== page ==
ACCORDING TO POLICE statisticians, serious crime in the District of Columbia increased six percent in the third quarter of this year over the same period last year. This news is disappointing, since it marks the end of a 22-month period of declining crime reported in the city. And, as one might suspect, there are no simple explanations for this change.But it does help to know what is included in the serious-crime category, which crimes contributed most to the increase, and where in the city the crimes were occurring. The crimes in this category also have varying relationships to citizen fear: homicide, rape, robbery, aggravated assault, burglary, larceny and auto theft. Also, the geographical pattern of these crimes was uneven; it ranged from a reported overall increase of 12 percent in the commercially expanding Second Police District west of Rock Creek Park to a decrease of 6 percent in the Seventh District in far Southeast.

Significantly, much of the statistical increase involves crimes of a nonviolent nature. Reported auto thefts showed the greatest increase - 31 percent. Police Chief Burtell Jefferson attributes this jump from 702 to 920 stolen cars in part to an "increased sophistication" of thieves, who have learned how to circumvent the sterring-column locking mechanisms. Another nonviolent category, reported burglaries, went up 12 percent, from 3,259 to 3,644; this stems largely from break-ins at new office-building developments throughout the city, says Chief Jefferson, notably in the Second District. Reported larcenies were up 2 percent. And reported homicides, which tend to be cases involving acquaintances and families, increased 18 percent, from 51 to 60. More worrisome are the increases in reported rapes, 9 percent, from 100 to 109, and in reported robberies, 4 percent, from 1,544 to 1,602. Even though Washington continues to have a lower rate of violent crimes than many cities, including San Francisco and Minneapolis, that is little comfort to the victim of a violent attack.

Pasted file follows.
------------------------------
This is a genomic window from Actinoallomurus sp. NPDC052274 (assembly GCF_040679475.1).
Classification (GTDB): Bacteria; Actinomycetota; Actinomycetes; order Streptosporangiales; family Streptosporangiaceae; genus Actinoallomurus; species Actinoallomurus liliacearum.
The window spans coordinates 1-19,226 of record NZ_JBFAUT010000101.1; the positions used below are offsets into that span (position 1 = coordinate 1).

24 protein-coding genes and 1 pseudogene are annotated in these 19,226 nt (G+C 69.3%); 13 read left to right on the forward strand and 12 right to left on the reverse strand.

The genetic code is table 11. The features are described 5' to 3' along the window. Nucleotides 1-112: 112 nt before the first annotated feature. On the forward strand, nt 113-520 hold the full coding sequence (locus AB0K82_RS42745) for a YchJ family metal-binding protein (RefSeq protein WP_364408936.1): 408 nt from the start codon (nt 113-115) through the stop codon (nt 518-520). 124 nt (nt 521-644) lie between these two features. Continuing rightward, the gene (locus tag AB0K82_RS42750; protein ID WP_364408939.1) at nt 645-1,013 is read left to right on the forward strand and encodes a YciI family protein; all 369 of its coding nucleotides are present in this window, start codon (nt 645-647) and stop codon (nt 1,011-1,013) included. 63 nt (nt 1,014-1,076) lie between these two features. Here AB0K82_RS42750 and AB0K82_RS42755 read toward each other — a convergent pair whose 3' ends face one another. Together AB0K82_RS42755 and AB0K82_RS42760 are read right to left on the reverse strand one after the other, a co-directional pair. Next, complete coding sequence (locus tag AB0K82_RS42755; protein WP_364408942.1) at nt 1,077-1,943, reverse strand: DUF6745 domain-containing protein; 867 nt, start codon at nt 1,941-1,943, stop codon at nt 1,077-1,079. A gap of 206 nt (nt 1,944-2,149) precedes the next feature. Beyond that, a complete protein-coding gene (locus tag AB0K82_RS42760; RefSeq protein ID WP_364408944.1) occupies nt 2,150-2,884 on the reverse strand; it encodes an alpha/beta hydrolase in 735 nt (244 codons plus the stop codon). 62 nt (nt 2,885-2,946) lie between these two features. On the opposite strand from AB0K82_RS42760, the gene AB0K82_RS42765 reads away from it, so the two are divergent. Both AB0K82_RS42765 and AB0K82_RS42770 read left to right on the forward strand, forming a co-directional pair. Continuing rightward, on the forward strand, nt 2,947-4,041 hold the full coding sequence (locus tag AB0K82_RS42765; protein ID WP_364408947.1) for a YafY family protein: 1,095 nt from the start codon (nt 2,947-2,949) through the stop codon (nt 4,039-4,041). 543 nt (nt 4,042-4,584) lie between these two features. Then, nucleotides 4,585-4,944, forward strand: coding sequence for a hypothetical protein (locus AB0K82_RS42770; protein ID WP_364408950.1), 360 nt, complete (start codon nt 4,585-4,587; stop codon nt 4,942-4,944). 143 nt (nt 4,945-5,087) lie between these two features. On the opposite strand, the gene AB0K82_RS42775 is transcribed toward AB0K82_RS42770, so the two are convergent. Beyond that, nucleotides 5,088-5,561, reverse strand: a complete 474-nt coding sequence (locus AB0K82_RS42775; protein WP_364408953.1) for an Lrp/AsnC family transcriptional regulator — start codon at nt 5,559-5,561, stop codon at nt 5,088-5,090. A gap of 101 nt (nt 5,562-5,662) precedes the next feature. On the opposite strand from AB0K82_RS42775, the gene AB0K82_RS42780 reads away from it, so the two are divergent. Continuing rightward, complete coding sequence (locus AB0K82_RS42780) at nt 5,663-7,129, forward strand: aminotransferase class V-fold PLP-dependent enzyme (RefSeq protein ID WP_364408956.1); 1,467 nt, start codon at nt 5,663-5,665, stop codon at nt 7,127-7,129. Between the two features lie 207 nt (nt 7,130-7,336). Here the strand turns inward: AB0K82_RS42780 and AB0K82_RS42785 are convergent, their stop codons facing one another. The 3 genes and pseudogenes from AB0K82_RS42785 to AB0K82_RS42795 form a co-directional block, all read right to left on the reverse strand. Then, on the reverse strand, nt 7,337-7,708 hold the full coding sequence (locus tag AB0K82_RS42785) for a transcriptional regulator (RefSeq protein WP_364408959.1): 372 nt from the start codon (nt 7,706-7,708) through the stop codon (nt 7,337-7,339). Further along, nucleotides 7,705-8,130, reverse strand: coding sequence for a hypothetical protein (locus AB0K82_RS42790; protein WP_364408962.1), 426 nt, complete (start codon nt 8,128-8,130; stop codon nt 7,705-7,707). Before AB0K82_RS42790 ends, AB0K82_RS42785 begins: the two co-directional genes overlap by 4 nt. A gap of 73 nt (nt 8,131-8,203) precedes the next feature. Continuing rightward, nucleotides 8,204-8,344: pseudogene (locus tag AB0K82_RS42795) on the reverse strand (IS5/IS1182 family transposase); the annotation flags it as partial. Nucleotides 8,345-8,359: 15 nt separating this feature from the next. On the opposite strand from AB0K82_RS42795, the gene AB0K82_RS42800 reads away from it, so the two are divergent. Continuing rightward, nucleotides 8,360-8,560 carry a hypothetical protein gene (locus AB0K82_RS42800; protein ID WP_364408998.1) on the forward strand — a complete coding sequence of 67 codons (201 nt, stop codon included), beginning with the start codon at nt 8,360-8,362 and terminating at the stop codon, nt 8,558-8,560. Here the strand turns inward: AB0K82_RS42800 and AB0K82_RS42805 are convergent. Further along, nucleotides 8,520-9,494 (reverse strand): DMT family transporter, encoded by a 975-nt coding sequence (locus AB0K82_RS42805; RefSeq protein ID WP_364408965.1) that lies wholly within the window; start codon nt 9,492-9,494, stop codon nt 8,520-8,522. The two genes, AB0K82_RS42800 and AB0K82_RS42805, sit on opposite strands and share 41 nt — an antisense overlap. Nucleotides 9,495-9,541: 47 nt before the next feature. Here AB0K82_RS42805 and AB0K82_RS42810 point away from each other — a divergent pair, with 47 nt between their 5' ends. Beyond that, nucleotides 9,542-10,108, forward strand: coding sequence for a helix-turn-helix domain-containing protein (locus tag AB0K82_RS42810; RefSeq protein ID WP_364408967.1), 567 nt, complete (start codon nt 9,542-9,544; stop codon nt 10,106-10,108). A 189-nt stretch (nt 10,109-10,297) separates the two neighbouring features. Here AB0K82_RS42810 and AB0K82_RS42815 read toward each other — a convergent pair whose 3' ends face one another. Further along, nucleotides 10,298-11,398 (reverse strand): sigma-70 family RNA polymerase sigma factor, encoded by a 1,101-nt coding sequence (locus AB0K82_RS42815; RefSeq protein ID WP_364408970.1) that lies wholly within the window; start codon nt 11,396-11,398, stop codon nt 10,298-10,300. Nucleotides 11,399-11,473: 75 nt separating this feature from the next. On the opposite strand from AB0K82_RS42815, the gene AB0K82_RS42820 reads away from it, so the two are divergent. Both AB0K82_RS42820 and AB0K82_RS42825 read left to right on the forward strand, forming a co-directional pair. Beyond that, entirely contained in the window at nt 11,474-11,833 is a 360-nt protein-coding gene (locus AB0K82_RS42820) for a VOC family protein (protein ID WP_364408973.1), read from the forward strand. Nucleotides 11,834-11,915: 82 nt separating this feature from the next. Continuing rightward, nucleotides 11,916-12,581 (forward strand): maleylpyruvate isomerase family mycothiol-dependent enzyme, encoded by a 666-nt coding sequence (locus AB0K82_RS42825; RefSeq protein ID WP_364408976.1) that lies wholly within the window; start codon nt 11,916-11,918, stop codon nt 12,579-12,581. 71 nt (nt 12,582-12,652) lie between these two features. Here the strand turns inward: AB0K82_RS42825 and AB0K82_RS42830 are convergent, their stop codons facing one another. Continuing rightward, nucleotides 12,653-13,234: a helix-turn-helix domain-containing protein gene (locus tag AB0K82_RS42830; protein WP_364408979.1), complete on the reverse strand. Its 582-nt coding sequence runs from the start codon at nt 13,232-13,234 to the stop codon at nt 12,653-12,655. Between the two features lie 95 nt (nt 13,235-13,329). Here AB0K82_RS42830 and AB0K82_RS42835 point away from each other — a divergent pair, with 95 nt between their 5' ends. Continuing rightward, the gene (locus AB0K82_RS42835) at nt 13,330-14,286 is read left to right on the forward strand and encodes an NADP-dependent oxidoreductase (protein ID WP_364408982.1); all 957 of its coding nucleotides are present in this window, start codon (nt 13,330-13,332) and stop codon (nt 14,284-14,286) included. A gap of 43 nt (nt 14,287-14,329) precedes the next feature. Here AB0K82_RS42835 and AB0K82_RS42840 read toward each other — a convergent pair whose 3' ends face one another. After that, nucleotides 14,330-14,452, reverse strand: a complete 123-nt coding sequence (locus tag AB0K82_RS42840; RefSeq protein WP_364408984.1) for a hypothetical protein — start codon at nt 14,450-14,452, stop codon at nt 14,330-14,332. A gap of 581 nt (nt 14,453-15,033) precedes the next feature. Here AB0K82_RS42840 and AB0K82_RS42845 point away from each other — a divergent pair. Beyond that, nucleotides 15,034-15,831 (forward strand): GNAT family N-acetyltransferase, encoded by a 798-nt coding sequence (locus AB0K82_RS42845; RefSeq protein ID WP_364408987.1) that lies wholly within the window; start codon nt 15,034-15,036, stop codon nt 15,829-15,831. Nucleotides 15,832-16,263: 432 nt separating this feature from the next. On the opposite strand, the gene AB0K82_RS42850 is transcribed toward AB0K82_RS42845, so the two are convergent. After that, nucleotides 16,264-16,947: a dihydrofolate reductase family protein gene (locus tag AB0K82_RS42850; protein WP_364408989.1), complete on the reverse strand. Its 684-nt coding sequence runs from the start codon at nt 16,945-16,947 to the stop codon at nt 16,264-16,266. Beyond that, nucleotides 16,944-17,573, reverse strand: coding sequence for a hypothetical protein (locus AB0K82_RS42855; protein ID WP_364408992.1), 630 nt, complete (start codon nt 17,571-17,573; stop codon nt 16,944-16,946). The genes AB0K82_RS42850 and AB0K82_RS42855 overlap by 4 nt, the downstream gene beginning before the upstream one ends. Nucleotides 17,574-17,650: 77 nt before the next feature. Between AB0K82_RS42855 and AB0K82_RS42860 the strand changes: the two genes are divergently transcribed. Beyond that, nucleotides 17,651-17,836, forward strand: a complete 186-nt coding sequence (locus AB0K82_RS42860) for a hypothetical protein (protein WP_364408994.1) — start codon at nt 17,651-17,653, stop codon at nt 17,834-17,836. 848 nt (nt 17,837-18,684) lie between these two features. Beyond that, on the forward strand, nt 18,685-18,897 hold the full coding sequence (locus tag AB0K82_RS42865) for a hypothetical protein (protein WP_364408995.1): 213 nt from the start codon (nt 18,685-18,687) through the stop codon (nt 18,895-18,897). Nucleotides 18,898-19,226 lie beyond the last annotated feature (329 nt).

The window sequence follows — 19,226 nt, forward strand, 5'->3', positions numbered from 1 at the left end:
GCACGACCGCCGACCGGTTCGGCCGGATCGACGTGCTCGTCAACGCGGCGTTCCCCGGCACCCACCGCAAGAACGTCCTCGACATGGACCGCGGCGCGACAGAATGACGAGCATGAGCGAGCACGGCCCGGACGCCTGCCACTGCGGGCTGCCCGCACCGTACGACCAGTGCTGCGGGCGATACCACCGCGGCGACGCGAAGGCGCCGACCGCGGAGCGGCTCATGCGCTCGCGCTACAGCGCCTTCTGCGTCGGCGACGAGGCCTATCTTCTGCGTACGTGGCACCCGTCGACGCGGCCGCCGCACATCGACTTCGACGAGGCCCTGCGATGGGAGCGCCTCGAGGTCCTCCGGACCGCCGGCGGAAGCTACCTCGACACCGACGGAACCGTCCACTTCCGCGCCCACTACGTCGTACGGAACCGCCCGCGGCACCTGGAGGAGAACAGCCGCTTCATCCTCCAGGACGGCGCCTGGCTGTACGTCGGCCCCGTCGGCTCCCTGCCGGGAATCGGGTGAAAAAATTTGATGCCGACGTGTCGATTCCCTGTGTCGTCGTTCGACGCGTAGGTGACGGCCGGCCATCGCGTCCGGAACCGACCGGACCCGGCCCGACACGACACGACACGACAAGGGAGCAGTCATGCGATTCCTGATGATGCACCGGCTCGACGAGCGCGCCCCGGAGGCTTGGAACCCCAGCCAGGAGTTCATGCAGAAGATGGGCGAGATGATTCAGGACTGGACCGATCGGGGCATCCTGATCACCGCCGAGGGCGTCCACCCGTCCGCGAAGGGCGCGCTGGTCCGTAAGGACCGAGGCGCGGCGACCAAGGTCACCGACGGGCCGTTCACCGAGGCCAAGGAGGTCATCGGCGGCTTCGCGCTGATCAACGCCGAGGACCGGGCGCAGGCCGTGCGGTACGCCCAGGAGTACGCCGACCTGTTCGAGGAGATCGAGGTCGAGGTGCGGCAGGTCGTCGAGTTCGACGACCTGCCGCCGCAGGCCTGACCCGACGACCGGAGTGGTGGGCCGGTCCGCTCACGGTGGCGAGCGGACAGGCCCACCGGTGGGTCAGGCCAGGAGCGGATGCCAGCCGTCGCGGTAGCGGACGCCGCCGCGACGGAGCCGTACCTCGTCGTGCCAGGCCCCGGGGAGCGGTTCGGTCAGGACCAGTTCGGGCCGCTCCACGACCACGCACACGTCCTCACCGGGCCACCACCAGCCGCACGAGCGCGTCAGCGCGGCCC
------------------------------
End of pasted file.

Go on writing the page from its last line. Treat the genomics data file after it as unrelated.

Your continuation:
The difficulty is in stopping the crimes - something even the best police department cannot guarantee. Sometimes effective law enforcement on one front can contribute to an increase in another kind of crimes. For example, some police experts believe that recent reduction in the supplies of narcotics has meant weaker heroin, and more robberies and burglaries to support more purchases. Also, there are other statistics that come onto play: Unemployment among black teen-agers, for example, increased from 32.9 percent in August 1977 to 48.5 percent in August this year.

Some of the elements that seem to account for the increases, in other words, are beyond the power of the community to control. But there are things that can be done. Chief among them is the continuation of Chief Jefferson's drive to recruit, train and keep more top-flight police officers.